The State is not powerless to enforce judgments against those financially unable to pay a fine; indeed, a different result would amount to inverse discrimination since it would enable an indigent to avoid both the fine and imprisonment for nonpayment whereas other defendants must always suffer one or the other conviction.
We would think it hard to defend a statute which provided in so many words that a deed is denounced as a crime only if done by one who is not indigent.
Thus Williams does not stand for the bald proposition that a jail sentence may not be imposed to achieve a penological objective which a fine failed to achieve because the offender could not pay. In saying that "The State is not powerless to enforce judgments against those financially unable to pay a fine," Williams necessarily contemplated that there may be invoked some measure in lieu of the fine which cannot be collected. A full reading of Williams reveals that its thrust
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was against a statutory scheme which instantly translated a fine into a jail term because the defendant could not pay in full at once. The invidious discrimination was found to inhere, not in the fact that a jail term replaced a fine, but in the denial to the defendant of a fair opportunity to raise the moneys and thereby to experience the same punishment which would be his if he had sufficient funds on hand. That this is the meaning of Williams is emphasized by the fact that Williams proceeded to mention alternatives which might be pursued and in that regard Williams observed in footnote 21 (399 U.S. at 244, 90 S. Ct. at 2024, 26 L. Ed. 2d at 595) that "Appellant has suggested that the fine and costs be collected through an installment plan as is currently used in several States."
That Williams really turned upon the denial of a fair opportunity to pay the fine is further evidenced by the concurring opinion there of Mr. Justice Harlan, 399 U.S. at 259, 90 S. Ct. at 2031, 26 L. Ed. 2d at 603, and by the concurring opinion of Mr. Justice White for himself and three others in Morris v. Schoonfield, supra, which was decided along with Williams. Mr. Justice Harlan could not find the equal protection clause was at all relevant, but he found that the due process clause was involved, and this for the reason that since the State could in his view achieve its penological objective if a fine were paid in installments, it was constitutionally unreasonable to impose the more severe punishment of imprisonment because the defendant was unable to pay the fine in one lump sum. And the concurring opinion of Mr. Justice White in Morris v. Schoonfield, written for four members of the majority in Williams, also zeroed in upon the denial of an opportunity for time to pay, saying, 399 U.S. at 509, 90 S. Ct. at 2233, 26 L. Ed. 2d at 773-774:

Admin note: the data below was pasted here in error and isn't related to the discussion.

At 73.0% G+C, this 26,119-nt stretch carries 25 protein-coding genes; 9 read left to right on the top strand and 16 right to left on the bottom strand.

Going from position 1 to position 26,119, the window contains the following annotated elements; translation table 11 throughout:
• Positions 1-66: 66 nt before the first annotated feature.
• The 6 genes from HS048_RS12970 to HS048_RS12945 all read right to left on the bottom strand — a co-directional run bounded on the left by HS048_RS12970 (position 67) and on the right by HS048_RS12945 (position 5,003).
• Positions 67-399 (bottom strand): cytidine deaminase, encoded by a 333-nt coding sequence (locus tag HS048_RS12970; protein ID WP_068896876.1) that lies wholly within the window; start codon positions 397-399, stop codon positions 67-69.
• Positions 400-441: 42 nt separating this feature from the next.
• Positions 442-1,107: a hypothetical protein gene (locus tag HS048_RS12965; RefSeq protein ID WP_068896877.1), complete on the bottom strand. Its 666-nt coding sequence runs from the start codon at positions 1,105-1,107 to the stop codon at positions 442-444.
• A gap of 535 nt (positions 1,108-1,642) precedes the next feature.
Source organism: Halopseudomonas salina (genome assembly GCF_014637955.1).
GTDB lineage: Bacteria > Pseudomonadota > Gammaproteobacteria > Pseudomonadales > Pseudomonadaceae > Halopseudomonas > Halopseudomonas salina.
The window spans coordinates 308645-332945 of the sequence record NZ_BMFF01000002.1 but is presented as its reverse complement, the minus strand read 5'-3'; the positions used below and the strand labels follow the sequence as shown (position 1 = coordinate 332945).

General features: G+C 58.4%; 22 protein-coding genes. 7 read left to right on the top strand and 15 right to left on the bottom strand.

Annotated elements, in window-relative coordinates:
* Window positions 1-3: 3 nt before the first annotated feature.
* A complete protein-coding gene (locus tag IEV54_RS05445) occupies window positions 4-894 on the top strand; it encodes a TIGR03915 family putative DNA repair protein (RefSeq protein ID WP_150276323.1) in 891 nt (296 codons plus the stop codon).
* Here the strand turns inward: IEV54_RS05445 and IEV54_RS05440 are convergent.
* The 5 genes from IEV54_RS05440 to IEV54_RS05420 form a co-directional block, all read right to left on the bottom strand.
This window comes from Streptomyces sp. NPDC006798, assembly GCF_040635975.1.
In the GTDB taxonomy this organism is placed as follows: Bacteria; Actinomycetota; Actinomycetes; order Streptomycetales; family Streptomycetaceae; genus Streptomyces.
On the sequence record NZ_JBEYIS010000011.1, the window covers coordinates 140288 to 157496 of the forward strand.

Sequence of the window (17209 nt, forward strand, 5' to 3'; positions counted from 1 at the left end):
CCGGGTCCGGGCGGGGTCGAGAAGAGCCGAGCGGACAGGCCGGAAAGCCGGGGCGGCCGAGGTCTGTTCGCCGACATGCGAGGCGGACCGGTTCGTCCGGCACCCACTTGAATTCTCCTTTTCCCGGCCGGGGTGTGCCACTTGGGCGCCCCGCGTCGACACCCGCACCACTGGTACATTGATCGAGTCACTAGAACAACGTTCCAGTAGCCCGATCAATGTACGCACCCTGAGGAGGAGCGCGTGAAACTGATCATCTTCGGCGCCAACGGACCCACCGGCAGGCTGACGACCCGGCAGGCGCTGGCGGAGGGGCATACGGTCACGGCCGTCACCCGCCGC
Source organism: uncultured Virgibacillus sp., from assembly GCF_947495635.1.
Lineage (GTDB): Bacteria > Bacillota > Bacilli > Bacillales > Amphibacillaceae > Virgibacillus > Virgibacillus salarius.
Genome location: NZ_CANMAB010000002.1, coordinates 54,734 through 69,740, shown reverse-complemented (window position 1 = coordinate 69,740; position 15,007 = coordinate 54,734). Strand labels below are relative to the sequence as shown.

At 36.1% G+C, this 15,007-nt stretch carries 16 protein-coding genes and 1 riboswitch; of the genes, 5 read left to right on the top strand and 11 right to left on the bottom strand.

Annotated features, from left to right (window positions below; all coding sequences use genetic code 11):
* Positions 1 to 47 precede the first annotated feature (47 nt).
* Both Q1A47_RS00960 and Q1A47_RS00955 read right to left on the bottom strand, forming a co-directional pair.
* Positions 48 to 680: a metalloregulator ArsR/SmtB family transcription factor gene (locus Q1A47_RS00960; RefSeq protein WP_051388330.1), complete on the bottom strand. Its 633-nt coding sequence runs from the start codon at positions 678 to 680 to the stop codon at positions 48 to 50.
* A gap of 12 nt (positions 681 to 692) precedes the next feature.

However, I deem it appropriate to state my view that the same constitutional defect condemned in Williams also inheres in jailing an indigent for failing to make immediate payment of any fine, whether or not the fine is accompanied by a jail term and whether or not the jail term of the indigent extends beyond the maximum
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term that may be imposed on a person willing and able to pay a fine. In each case, the Constitution prohibits the State from imposing a fine as a sentence and then automatically converting it into a jail term solely because the defendant is indigent and cannot forthwith pay the fine in full.
As I understand it, Williams v. Illinois does not mean that a State cannot jail a person who has the means to pay a fine but refuses or neglects to do so. Neither does it finally answer the question whether the State's interest in deterring unlawful conduct and in enforcing its penal laws through fines as well as jail sentences will justify imposing an "equivalent" jail sentence on the indigent who, despite his own reasonable efforts and the State's attempt at accommodation, is unable to secure the necessary funds. But Williams means, at minimum, that in imposing fines as punishment for criminal conduct more care must be taken to provide for those whose lack of funds would otherwise automatically convert a fine into a jail sentence.
And as we read the later case, Tate v. Short, 401 U.S. 395, 91 S. Ct. 668, 28 L. Ed. 2d 130 (1971), the true issue is as we have just stated it. In Tate v. Short fines totalling $425 were imposed for traffic offenses under a Texas statute which permitted only the imposition of fines. Defendant not having paid the fines at once, he was ordered to be imprisoned under another statute, to be held until the fines were paid or were liquidated by a jail credit of $5 per day. The Court said that since Texas had "legislated a 'fines only' policy for traffic offenses," the equal protection clause forbade the conversion of the fine into a prison term. The Court explained that "imprisonment in such a case is not imposed to further any penal objective of the State. It is imposed to augment the State's revenues but obviously does not serve that purpose; the defendant can't pay because he is indigent and his imprisonment, rather than aid collection of the revenue, saddles the State with the cost of feeding and housing him for the period of his imprisonment." 401 U.S. p. 399, 91 S. Ct. p. 671. As we said earlier, we would not so read a statute of our State, for we are satisfied our Legislature provided for substituted jail time in order to further a penal objective by subjecting a defendant to one sting instead of another that failed. But significantly, Tate then